The CRISPR‐Cas9‐based antimicrobial system constructed in the current work will potentially be applied in food animal production environments. Currently, the biosafety aspects of the CRISPR‐based technique are still under international debate. To prepare for the potential biosafety concerns that may arise when applying the CRISPR‐ Cas9 antimicrobials to food animals, the design of the gRNAs was modiﬁed by extending the length of the spacers to avoid oﬀ‐target eﬀects. In addition to phagemids containing two 20‐bp spacers, new phagemids containing two 60‐bp spacers targeting the same stx1 and stx2 gene areas were constructed. Phagemids containing two 60‐bp spacers killed signiﬁcantly more (P < 0.05) E. coli O157:H7 cells (from 4.21±0.13 to 0.50±0.13 log CFU/reaction) than phagemids containing two 20‐bp spacers (from 4.21±0.13 to 1.86±0.13 log CFU/reaction) when they were introduced into E. coli O157:H7 cells.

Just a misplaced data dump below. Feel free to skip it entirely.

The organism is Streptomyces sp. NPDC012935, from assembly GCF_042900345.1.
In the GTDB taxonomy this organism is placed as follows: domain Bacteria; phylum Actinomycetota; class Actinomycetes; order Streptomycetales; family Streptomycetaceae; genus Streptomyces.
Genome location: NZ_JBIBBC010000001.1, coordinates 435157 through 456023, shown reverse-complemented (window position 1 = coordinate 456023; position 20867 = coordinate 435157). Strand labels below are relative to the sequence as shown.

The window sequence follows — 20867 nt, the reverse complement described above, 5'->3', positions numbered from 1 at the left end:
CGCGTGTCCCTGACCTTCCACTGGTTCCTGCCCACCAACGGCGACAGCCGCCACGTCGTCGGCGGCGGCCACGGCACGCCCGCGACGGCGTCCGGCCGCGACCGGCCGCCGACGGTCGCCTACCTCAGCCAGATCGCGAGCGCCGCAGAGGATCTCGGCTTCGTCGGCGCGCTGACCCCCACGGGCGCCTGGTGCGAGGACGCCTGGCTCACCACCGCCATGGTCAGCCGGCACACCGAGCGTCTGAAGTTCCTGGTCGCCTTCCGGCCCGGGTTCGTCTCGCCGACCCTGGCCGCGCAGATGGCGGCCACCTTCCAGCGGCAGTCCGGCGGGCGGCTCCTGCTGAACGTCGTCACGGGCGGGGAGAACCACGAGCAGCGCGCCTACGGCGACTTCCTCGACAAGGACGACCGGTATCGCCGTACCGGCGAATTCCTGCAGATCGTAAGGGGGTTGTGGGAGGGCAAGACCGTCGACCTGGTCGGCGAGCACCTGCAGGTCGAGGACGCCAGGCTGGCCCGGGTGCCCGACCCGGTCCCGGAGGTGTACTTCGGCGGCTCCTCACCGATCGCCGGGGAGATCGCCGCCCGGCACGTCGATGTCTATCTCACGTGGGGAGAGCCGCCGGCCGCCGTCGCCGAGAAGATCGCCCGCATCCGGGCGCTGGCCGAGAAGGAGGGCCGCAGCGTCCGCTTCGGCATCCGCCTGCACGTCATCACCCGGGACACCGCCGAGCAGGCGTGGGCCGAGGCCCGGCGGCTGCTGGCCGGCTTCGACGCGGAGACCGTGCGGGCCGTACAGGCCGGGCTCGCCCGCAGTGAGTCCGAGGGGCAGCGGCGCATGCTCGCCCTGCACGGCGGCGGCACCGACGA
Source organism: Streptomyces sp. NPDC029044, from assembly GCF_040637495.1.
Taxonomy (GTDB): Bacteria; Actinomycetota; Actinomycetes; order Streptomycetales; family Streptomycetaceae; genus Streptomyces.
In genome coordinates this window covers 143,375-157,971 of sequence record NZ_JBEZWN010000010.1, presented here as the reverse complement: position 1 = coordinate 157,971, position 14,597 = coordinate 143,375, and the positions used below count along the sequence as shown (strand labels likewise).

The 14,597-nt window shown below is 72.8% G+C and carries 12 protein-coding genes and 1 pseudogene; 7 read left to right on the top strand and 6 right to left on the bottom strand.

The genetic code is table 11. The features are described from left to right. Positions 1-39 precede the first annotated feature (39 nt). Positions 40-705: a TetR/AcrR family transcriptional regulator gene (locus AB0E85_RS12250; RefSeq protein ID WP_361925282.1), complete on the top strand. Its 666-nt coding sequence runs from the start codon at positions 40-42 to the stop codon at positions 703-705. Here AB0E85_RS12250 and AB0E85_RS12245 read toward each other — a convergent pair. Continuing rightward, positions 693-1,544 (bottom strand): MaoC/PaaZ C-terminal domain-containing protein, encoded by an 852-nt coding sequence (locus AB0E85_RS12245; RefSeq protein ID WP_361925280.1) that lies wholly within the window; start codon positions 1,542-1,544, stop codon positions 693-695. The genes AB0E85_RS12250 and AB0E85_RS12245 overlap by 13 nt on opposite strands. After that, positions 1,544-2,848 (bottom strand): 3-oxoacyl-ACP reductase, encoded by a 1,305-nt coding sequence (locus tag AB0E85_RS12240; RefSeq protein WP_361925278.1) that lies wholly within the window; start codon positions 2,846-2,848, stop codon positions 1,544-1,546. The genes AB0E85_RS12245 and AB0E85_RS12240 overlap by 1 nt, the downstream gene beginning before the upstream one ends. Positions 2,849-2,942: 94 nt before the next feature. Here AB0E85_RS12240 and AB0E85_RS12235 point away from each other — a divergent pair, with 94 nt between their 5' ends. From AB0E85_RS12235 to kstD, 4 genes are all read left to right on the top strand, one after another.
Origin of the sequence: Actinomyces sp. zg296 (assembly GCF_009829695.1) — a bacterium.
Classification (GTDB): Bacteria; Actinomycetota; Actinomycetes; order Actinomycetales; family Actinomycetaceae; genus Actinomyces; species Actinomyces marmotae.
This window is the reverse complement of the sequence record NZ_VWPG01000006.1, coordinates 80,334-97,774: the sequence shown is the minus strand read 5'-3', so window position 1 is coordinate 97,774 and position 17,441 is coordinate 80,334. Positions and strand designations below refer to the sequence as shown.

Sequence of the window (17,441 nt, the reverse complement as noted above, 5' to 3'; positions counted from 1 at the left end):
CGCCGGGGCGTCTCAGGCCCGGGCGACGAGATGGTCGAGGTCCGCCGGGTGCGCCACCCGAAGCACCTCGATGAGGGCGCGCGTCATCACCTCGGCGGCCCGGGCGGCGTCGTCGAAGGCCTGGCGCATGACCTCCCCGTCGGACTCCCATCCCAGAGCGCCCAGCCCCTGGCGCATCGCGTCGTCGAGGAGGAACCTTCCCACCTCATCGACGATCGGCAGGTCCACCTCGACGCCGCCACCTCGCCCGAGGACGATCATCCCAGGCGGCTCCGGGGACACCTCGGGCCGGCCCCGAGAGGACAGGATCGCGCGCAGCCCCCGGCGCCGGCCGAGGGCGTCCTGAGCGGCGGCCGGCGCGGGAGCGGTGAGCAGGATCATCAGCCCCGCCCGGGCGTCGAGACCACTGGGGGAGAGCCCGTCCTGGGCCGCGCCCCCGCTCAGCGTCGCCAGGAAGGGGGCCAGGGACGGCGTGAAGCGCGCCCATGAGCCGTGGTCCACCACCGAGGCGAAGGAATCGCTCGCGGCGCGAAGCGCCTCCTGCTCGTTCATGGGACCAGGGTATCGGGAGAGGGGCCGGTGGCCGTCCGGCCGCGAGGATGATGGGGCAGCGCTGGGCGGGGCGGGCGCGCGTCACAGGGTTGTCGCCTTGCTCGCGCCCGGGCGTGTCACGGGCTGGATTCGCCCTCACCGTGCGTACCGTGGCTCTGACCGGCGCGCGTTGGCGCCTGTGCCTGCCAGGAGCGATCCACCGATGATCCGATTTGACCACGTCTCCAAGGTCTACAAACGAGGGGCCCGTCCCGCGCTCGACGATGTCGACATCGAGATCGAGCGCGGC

The development of phages that can successfully deliver the CRISPR‐Cas9‐mediated antimicrobials into bacterial cells oﬀers a solution to overcome the ﬁrst obstacle incurred during the application of the CRISPR‐Cas9 technique in actual meat production and processing environments. The developed CRISPR‐Cas9‐carrying phages could potentially serve as a novel antimicrobial intervention and/or an alternative to antibiotics for selective killing of bacterial pathogens in food animals in the pre‐harvest environment. Results from the study indicate that the complex microbial community present in cattle rumen ﬂuid will not interfere with the antimicrobial eﬃcacy of the developed phages. Furthermore, this research explored the strategy of designing longer gRNA to achieve enhanced speciﬁcity and eﬃcacy. This approach oﬀers another opportunity to overcome a second potential obstacle, i.e. biosafety concerns, that may be encountered when applying the CRISPR‐Cas9 technique in vivo in the future.